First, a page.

What is really important for us in terms of our understanding of this epidemiology is when is this transmission taking place and what are the drivers of transmission. From the epidemiologic data that we have, from the viral-shedding data that we have we know that the majority of transmission, the drivers of transmission for COVID-19 are people who are symptomatic. That includes people who are in the very early stages of symptoms and the viral-shedding data supports that in the earlier stages of disease when people are feeling just a little bit unwell and they haven’t yet had pneumonia and they’re certainly not hospitalised yet; those individuals are the ones that are driving transmission.
So it is really important that we follow all these measures where we keep our physical distance. Transmission of COVID-19 is through droplets, it is not airborne. Therefore someone who has these small liquid particles that come out of their mouth; they travel a certain distance and then they fall so that’s why we recommend the physical distance, to be separated so that you remove the opportunity for that virus to actually pass from one person to another.
MH Thank you, Dr Van Kerkhove. Now we have Ana of Nova TV in Croatia. Ana, are you on the line?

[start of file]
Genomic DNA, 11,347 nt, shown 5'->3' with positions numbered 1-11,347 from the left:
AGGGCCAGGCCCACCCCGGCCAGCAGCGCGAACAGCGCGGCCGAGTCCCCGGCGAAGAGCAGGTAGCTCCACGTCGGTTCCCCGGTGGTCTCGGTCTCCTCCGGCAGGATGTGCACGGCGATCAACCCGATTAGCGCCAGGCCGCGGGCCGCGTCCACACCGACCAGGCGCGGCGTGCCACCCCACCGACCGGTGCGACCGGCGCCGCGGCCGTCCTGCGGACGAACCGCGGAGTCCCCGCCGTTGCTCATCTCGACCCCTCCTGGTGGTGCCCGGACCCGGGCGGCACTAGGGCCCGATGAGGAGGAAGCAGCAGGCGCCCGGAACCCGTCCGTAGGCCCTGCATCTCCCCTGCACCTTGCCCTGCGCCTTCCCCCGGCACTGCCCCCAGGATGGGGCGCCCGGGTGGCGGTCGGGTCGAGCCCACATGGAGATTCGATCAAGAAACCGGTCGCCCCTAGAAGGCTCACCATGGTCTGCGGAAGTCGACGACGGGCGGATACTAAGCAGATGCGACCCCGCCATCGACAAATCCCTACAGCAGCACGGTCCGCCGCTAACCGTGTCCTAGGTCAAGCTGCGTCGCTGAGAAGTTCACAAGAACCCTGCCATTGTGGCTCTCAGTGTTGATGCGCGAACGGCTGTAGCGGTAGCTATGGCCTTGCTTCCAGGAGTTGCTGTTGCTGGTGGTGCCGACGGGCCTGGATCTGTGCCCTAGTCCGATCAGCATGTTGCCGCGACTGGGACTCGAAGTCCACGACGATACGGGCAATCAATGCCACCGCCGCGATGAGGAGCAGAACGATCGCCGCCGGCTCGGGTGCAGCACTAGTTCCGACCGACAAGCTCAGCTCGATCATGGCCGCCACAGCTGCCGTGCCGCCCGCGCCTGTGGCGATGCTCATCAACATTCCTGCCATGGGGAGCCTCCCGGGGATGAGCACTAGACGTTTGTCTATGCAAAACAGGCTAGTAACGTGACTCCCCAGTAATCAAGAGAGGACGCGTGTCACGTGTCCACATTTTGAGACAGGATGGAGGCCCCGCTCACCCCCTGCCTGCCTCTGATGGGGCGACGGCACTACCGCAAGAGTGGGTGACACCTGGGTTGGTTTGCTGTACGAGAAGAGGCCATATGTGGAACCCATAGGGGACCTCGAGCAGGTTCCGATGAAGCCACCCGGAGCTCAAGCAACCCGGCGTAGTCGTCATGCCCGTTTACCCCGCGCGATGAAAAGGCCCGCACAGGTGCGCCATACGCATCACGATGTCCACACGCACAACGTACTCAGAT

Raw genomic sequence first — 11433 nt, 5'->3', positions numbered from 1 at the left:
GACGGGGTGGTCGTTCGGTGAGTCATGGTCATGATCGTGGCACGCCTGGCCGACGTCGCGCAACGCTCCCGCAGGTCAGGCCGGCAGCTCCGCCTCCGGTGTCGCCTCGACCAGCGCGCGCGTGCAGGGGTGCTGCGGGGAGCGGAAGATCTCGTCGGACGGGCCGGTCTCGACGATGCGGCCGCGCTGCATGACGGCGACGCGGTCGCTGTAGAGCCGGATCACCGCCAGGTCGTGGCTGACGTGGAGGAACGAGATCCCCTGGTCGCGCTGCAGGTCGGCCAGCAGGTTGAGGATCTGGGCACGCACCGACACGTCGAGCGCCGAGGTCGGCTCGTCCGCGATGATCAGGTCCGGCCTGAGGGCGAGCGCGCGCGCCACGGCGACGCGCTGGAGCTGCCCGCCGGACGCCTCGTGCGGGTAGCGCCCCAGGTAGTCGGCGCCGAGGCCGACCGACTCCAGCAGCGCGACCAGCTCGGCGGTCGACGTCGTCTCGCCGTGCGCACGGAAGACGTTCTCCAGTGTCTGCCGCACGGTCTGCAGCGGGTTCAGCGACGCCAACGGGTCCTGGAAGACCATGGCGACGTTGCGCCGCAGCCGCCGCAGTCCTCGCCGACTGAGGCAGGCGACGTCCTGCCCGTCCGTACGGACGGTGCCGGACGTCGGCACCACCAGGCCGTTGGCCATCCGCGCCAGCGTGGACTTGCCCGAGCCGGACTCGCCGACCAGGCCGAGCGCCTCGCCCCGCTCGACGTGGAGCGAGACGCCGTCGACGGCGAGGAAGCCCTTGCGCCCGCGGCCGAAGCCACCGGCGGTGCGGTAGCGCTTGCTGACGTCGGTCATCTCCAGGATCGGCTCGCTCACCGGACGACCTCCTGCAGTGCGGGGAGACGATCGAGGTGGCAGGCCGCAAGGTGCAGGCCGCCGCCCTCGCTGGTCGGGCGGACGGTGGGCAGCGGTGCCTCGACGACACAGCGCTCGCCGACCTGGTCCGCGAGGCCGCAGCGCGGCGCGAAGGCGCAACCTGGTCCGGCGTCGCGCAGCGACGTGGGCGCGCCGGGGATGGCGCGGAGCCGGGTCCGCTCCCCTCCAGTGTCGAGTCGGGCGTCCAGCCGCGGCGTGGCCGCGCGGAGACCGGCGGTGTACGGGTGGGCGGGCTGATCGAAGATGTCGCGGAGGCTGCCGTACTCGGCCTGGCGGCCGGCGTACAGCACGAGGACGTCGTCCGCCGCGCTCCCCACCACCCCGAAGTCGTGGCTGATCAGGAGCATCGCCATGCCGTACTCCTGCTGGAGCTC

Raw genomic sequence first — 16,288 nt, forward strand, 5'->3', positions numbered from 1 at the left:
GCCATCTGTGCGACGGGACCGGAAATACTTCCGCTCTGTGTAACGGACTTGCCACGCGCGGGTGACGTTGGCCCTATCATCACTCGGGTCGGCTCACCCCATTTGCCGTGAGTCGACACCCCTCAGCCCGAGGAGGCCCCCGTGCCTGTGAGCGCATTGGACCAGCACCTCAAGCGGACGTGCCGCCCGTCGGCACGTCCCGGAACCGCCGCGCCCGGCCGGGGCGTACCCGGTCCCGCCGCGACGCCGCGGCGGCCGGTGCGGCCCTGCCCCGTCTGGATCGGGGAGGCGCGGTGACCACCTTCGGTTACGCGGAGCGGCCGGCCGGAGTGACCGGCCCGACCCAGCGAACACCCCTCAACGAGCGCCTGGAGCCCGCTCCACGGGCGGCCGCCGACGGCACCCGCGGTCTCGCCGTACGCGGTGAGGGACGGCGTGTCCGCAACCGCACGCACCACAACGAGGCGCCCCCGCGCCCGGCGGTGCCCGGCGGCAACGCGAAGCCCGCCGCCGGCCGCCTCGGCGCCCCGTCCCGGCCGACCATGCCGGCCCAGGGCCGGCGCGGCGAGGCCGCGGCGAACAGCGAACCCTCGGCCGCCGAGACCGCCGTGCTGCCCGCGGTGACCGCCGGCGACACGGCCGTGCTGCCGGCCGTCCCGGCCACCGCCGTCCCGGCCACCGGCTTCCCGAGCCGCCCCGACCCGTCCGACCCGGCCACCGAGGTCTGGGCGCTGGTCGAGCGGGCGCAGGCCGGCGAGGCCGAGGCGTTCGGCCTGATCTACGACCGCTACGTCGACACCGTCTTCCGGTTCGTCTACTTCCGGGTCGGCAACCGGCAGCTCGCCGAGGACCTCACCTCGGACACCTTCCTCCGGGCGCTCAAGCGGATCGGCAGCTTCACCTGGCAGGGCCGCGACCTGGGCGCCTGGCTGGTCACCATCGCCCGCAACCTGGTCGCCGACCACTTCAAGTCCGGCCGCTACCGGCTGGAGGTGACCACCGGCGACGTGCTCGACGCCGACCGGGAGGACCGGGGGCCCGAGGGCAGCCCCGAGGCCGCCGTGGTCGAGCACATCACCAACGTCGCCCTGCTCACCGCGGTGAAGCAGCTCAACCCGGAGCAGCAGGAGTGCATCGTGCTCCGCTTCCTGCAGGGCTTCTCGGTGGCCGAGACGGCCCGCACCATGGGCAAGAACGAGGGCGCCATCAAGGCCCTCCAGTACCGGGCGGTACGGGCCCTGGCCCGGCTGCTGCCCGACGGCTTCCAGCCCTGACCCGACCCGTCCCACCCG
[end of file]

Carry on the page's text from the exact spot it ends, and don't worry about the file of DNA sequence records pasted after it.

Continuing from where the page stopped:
AN Yes, I’m on the line. Can you hear me? MH Yes, please go ahead.
AN As you could hear these days, Oxford experts said that Croatia has one of the most strict measures when it comes to number of cases. We have less than 1,000 cases by now. I can see that this is changing our lives so I wonder if you have any idea for how long this COVID-19 epidemic can last and is there any proof that higher temperatures can stop or slow down the spread of this novel virus?
MR Thank you. At this point no-one can predict how long this epidemic is going to last and there are a number of scenarios that take us forward in time. I think the other question people are asking beyond how long is the pandemic going to last is how long are the shut- downs, how long are the lock-downs, how long are all the measures going to last and will these measures be changed or be different.
We are entering or moving to an uncertain future. You’ve seen, many countries around the world are just beginning the cycle of this epidemic. Some have been through the cycle of the epidemic, like Singapore and China, and are now desperately trying not to have the disease re-emerge and cause another wave of infections because of disease importations.
So each country is in a different position and Croatia is probably in a different position to many other countries in Europe right now. The real trick for countries is to look at the national situation, to look at the subnational situation, to see if you know where the virus is. If you know where the virus is you can break the chain. If you know who has the virus, if you know who the contacts are you can break the chain, if you have that knowledge and if you have that knowledge at subnational level.
You can only take action at the level at which you can measure. If you know what’s happening in every town, if you know what’s happening in every municipality, every county, every province, you can then begin to adapt your measures for the situation in that particular area.